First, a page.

Blume, C., Lechinger, J., Nayantara, S., del Giudice, R., Gnjezda, M.-T., Pichler, G., Scarpatetti, M., Donis, J., Michitsch, G., & Schabus, M. (2017). A clue to consciousness? Significance of circadian rhythms in severely brain-injured patients. Neurology. DOI: (Impact factor: 8.092)

Schabus, M., Griessenberger, H., Gnjezda, M.-T., Heib, D. P. J., Wislowska, M., & Hoedlmoser, K. (2017). Better than sham? A double-blind placebo-controlled neurofeedback study in primary insomnia. Brain, 140 (2), 1-12. DOI: 10.1093/brain/awx011 (Impact factor: 10.545)

Wislowska, M., del Giudice, R., Lechinger, J., Wielek, T., Heib, D., Pitiot, A., Pichler, G., Michitsch, G., Donis, J. and Schabus, M. (2017). Night and day variations of sleep in patients with disorders of consciousness. Scientific Reports, 7. (Impact factor: 5.525)


Wislowska, M. & Schabus, M. (accepted). What can we learn about brain functions from sleep EEG? Insights from sleep of DOC patients. In C. Schnakers, & S. Laureys (Eds), Coma and Disorders of Consciousness. London, UK: Springer-Press.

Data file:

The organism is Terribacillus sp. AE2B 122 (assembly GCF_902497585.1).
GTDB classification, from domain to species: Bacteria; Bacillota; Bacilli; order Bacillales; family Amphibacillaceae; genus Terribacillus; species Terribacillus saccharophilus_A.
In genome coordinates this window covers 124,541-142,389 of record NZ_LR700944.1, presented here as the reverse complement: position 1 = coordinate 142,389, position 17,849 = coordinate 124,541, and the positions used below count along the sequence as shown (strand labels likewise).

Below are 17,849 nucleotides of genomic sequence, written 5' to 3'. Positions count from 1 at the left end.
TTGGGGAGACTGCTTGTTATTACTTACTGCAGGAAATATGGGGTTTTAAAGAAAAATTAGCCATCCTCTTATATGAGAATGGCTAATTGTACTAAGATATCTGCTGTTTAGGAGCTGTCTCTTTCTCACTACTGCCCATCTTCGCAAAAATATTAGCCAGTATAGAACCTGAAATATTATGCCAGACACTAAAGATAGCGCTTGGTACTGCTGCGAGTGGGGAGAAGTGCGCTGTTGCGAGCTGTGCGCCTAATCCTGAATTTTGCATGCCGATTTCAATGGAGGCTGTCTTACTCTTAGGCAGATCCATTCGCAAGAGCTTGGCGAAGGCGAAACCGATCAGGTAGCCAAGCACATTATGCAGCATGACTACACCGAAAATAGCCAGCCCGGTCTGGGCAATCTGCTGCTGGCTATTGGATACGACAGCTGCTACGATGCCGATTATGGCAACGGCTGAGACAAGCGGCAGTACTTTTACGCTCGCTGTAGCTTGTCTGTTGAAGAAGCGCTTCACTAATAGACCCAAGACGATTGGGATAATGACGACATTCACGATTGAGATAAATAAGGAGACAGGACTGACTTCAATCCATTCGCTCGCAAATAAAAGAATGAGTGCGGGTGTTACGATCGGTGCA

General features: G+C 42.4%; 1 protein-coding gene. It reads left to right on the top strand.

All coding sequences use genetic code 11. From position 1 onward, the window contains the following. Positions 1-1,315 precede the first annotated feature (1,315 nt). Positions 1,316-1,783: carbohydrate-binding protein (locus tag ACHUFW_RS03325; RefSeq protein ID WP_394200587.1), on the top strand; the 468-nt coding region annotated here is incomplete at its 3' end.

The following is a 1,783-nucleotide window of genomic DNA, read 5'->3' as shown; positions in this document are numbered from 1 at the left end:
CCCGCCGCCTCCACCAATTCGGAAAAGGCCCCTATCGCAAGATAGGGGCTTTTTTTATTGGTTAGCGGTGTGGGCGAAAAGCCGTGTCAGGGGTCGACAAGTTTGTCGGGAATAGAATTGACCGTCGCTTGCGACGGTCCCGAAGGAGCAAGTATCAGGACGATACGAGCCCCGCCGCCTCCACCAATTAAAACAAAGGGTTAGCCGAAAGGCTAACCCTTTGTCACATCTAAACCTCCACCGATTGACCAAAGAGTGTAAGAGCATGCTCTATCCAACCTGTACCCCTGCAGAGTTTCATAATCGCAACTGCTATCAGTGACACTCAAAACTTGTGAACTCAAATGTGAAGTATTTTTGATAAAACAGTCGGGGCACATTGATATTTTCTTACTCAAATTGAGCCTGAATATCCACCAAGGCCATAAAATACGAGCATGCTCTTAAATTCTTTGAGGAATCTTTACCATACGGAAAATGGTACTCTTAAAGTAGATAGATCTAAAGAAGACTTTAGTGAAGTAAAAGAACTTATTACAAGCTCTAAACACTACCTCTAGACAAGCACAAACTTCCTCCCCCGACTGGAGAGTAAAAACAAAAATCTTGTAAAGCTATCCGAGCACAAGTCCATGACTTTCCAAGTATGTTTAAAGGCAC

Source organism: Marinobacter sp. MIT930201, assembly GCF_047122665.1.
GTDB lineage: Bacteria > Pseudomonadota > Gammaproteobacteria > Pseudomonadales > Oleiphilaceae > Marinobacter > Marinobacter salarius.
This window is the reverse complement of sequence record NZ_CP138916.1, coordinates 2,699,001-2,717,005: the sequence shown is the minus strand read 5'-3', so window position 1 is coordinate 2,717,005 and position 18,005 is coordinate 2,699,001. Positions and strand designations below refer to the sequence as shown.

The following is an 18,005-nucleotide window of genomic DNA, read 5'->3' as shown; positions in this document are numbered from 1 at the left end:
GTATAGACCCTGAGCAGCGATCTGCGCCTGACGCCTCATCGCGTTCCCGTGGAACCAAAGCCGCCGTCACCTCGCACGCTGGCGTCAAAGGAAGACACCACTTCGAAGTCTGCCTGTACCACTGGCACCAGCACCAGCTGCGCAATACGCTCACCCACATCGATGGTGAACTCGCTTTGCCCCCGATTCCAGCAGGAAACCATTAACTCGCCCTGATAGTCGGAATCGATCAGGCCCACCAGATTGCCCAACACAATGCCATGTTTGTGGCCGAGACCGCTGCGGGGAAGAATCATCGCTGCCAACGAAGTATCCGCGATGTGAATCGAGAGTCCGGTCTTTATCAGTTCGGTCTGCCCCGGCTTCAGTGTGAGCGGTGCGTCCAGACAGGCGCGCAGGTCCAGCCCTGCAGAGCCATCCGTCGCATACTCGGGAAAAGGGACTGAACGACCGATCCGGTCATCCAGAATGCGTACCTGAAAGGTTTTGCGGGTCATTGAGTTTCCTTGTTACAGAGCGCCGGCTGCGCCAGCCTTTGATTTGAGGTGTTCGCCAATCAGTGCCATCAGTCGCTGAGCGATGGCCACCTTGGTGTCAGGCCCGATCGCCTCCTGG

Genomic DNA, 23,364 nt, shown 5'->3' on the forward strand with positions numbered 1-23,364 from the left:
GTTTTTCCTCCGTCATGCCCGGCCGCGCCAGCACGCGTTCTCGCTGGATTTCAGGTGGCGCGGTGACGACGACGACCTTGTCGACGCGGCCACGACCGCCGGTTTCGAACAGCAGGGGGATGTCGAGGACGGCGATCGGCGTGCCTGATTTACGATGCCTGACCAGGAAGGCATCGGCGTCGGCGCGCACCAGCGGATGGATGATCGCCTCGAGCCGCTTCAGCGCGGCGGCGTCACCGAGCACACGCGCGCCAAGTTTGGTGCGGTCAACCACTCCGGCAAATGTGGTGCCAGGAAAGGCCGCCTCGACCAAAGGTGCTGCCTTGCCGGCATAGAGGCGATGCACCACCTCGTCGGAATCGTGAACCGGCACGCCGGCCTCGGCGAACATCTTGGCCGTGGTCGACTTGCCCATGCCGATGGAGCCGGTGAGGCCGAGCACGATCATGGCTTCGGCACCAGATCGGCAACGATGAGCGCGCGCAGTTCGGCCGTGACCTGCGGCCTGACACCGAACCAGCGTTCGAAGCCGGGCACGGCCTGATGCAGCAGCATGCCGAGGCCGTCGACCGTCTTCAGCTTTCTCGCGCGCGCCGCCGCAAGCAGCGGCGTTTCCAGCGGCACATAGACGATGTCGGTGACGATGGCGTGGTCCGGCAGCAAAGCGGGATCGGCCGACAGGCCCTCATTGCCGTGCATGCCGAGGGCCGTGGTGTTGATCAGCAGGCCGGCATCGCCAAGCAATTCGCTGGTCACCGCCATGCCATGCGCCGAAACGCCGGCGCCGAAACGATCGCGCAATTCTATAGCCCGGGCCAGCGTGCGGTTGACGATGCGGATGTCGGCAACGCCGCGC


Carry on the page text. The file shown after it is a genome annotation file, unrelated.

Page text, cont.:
Wislowska, M., Heib, D.P.J., Griessenberger, H., Hoedlmoser, K. & Schabus, M. (2016). Individual baseline memory performance and its significance for sleep-dependent memory consolidation. Sleep Spindles & Cortical Up States: A Multidisciplinary Journal, 0, 1-12.

Blume, C., del Giudice, R., Lechinger, J., Wislowska, M., Heib, D.P.J., Hoedlmoser, K. & Schabus, M. (2016). Preferential processing of emotionally and self-relevant stimuli persists in unconscious N2 sleep. Brain and Language. DOI: 10.1016/j.bandl.2016.02.004.

del Giudice, R., Blume, C., Wislowska, M., Wielek T., Heib, D.P.J., & Schabus, M. (2016). The voice of anger: oscillatory EEG responses to emotional prosody. Plos One, 11(7), e0159429. DOI: 10.1371/journal.pone.0159429.

Blume, C., Santhi, N., & Schabus, M. (2016). ‘nparACT’ package for R: A free software tool for the non-parametric analysis of actigraphy data. MethodsX, 3, 430-435.

del Giudice, R., Blume, C., Wislowska, M., Lechinger, J., Heib, D.P.J., Pichler, G., Donis, J., Michitsch, G., Gnjezda, M.-T., Chinchilla, M., & Machado, C. (2016). Can self-relevant stimuli help assessing patients with disorders of consciousness?. Consciousness and Cognition, 44, 51-60.

Thul, A., Lechinger, J., Donis, J., Michitsch, G., Pichler, G., Jordan, D., Ilg, R., & Schabus, M. (2016). EEG entropy measures indicate decrease of cortical information processing in Disorders of Consciousness. Clinical Neurophysiology, 127, 1419–1427.

Lechinger, J., Wielek, T., Blume, C., Pichler, G., Michitsch, G., Donis, J., Gruber, W., & Schabus, M. (2016). Event-related EEG power modulations and phase connectivity indicate the focus of attention in an auditory own name paradigm. Journal of Neurology, 263(8), 1530-1543.